Ryan Broderick / BuzzFeed

The protest was another in a series of demonstrations that have been happening all across South Korea in the weeks since it was announced that the two Koreas' women's ice hockey teams would be competing as a unified Korean Olympic team.

“The fact that North Koreans are coming down here is deplorable,” Nam In-soo, the president of the Freedom Korea National Defense Corps, the group organizing the bulk of the anti-unification protests, told BuzzFeed News Friday night. “The fact that Koreans have been preparing for this event for more than 10 years, and the Moon Jae-in government should really listen carefully to Korean people about hosting this Olympics.”

When they learned that BuzzFeed News was an American outlet, the FKNDC members began chanting, “Trump! Trump! Trump!”

“We want President Trump to bomb the shit out of North Korea,” Nam said. “North Korea has continued their provocation after the end of the Korean War, so we can't believe them.”

The FKNDC members, who traveled over five hours from Pohang, a city in the south, to voice their outrage over unification, were a small group of older and largely right-wing activists. But their views aren’t actually in the minority right now — according to recent polls, 50% of South Koreans oppose the unified flag. And another survey carried out last month found that the majority of young people in South Korea don’t like the idea of both Koreas sharing the same Olympic team.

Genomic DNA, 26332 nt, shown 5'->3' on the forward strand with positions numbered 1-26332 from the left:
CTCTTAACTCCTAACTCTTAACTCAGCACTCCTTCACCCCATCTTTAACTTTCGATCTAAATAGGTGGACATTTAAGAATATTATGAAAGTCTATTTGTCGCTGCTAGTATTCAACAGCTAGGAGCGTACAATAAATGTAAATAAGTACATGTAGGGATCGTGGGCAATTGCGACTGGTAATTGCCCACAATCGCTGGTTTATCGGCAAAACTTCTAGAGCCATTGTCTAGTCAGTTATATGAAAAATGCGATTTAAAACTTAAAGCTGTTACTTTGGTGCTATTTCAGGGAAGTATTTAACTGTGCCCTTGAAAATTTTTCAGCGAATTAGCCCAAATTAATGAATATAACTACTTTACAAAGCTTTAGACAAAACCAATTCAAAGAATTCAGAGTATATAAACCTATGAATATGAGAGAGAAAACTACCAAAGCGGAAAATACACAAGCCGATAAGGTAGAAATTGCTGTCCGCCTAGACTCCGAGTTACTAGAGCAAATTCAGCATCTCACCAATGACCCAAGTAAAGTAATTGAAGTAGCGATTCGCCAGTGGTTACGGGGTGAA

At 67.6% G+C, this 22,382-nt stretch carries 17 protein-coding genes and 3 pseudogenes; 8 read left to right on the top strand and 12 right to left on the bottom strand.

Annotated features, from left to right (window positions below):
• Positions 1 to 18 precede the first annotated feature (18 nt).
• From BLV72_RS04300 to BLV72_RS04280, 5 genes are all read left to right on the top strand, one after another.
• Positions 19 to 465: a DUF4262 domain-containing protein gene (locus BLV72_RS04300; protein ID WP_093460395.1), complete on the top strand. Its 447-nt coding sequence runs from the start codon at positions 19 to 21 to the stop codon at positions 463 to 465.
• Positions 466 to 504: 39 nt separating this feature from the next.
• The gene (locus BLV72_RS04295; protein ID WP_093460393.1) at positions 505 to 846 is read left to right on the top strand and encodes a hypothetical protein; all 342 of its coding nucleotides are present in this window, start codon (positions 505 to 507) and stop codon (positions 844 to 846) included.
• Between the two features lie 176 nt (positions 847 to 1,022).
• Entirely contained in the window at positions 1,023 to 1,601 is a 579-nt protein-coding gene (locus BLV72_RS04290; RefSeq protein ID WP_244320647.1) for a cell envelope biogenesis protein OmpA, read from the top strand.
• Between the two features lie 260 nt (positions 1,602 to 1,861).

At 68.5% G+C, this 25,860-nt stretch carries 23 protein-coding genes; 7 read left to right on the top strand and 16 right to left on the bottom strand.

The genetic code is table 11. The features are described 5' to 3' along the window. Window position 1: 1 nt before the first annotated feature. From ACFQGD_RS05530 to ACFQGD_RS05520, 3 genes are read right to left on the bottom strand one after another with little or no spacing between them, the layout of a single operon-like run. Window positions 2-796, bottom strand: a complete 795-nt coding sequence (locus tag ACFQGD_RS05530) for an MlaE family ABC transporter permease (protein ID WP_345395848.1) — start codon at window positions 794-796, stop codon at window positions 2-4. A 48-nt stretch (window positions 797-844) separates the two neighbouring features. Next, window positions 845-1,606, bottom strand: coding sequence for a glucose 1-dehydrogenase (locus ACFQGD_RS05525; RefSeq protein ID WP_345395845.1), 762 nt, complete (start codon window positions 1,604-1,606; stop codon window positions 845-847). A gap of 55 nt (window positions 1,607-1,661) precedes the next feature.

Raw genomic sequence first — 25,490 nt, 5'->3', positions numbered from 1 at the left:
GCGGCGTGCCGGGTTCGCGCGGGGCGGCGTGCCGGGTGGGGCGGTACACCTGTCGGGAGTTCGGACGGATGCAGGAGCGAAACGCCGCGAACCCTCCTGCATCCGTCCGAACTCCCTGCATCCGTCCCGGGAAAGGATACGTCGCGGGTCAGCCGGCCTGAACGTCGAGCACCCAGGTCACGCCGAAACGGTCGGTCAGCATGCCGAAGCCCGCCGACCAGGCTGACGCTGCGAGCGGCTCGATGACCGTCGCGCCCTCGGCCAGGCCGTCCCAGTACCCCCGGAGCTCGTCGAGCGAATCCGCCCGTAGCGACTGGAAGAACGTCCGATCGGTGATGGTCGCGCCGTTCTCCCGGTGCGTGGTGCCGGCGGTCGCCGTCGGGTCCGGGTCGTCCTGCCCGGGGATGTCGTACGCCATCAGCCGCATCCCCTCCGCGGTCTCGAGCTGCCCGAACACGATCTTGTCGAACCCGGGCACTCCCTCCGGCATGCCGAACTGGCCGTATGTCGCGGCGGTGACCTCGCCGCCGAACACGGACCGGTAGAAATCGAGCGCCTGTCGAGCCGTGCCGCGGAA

Kang Chun-hyok, a North Korean defector turned rapper and artist, stands in front of three of his pieces on exhibit at his Ants Gallery in Seoul, South Korea, last week.

Kassy Cho / BuzzFeed

A week before the opening ceremony, Kang Chun-hyok, a North Korean defector turned artist and rapper, told BuzzFeed News that he thought the unified teams were sort of a PR stunt.

“It will add to more confusion in South Korean society, and it will be used politically eventually,” he said.